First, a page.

Tesla CEO and billionaire Elon Musk has said the biggest threat facing the world is population collapse, not explosion.
The entrepreneur described the notion that we have too many people on the planet as an “outdated view”, and said the shortage of people in the future will be not be checked by immigration.
Birthrates in the developing world have been falling fast for decades, and most western countries including almost all of Europe have fertility rates below the replacement level required of 2.1 children per woman.
Musk’s statement will come as a shock to many who have been constantly bombard with doom-laden warnings about population explosions harming the planet.
The famed innovator, who made his first fortune with PayPal and is listed by Forbes as one of the world’s most powerful people, made his comments in a live-streamed debate with Alibaba Group Chairman Jack Ma at the August 29 World Artificial Intelligence Conference in Shanghai. Both billionaires agreed that the birth rate ‘problem’ was one of too few people rather than too many.
“Most people think we have too many people on the planet, but actually this is an outdated view,” said Musk.
“Assuming that AI (artificial intelligence) is fine — we’re assuming there’s a benevolent future with AI — I think the biggest problem the world will face in 20 years is population collapse,” he added.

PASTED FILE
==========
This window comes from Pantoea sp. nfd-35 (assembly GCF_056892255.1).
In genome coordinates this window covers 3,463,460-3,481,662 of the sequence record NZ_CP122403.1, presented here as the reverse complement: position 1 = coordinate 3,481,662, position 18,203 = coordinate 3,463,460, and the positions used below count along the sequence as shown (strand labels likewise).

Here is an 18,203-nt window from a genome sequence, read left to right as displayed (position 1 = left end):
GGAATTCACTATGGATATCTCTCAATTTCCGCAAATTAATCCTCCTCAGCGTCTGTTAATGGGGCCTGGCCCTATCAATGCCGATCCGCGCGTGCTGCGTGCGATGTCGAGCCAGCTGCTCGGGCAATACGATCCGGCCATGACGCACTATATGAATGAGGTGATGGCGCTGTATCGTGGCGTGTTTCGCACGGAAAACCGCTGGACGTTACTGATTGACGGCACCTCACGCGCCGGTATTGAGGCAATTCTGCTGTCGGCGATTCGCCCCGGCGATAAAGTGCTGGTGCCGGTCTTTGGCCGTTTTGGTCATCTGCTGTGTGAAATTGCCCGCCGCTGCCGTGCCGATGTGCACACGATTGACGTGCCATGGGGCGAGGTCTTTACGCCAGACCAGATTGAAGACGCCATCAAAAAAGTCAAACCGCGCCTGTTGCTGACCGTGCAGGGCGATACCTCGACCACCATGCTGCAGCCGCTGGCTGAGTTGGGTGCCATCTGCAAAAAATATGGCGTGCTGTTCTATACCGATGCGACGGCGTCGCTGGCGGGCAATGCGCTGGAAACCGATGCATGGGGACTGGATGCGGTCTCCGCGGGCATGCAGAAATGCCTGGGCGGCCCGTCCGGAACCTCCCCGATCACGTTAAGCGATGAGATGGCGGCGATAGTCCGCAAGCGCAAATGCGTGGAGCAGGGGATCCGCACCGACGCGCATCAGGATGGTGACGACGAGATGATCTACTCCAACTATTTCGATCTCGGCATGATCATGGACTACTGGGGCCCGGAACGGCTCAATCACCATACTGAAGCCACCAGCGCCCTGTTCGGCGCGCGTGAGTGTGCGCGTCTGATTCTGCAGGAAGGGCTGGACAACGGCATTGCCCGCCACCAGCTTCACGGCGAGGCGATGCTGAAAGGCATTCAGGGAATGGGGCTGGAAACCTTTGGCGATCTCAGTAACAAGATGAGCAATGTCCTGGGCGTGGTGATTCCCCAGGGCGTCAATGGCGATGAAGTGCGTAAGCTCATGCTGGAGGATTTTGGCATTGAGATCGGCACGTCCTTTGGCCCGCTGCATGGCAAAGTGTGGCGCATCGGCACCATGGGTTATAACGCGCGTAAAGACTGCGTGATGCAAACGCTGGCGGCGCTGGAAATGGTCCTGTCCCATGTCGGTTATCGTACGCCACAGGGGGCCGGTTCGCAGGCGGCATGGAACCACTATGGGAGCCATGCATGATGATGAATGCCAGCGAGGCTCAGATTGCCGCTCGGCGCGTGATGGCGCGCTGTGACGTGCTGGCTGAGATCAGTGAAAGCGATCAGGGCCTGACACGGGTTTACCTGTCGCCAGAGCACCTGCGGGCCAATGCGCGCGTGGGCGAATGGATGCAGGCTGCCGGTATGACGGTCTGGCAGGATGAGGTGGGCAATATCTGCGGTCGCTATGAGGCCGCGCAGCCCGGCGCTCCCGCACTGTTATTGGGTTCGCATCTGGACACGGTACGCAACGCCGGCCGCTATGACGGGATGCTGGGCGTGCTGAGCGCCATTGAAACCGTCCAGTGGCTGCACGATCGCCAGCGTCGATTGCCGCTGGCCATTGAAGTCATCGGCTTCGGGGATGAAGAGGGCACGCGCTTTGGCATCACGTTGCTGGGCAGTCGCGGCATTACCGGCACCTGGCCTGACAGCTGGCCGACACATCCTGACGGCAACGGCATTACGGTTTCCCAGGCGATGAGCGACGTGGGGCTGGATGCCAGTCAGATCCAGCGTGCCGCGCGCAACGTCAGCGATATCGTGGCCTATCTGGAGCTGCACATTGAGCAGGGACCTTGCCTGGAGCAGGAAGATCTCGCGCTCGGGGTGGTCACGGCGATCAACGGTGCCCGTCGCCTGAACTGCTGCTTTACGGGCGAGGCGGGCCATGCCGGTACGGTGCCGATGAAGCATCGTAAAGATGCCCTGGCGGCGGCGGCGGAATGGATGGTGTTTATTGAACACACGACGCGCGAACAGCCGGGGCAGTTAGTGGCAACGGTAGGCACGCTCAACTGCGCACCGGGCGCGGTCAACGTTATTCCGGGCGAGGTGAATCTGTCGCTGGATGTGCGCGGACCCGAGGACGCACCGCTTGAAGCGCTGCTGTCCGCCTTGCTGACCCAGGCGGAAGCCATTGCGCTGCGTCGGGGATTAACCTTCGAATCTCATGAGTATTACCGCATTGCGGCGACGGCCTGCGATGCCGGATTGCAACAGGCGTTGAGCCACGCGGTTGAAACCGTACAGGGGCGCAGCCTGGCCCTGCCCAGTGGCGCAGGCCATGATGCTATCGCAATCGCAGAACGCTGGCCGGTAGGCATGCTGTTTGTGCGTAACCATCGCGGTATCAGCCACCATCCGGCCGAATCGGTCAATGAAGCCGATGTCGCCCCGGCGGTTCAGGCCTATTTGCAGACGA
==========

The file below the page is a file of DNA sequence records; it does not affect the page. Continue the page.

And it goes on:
He then doubled down on his claim: “Collapse: I want to emphasize this. The biggest issue in 20 years will be population collapse, not explosion, collapse.”
The Alibaba chairman agreed with Musk saying: “I absolutely agree with that, the population will be facing a huge challenge.”
China brutally enforced a one-child policy for decades with serious negative effects on population growth and balance – and the male to female ratio is seriously skewed in many of the country’s rural areas in particular, as parents choose baby boys over baby girls.
Musk said the “accelerating collapse” will not be able to be checked by immigration.
“The common rebuttal is: ‘Well, what about immigration?’” he said.
“Like from where?” he added, presumably recognising that more than half of the countries in the world have fertility rates below the replacement rate.
Population growth is seen as essential to economic growth, and many demographers are now talking about the problems of a demographic winter.
In particular, the ratio of older to younger people will mean serious issues not just for pensions but for elder care and wellbeing.
Musk’s statements are in sharp contrast to other billionaires such as Warren Buffett and Bill Gates who have pumped billions into population control measures.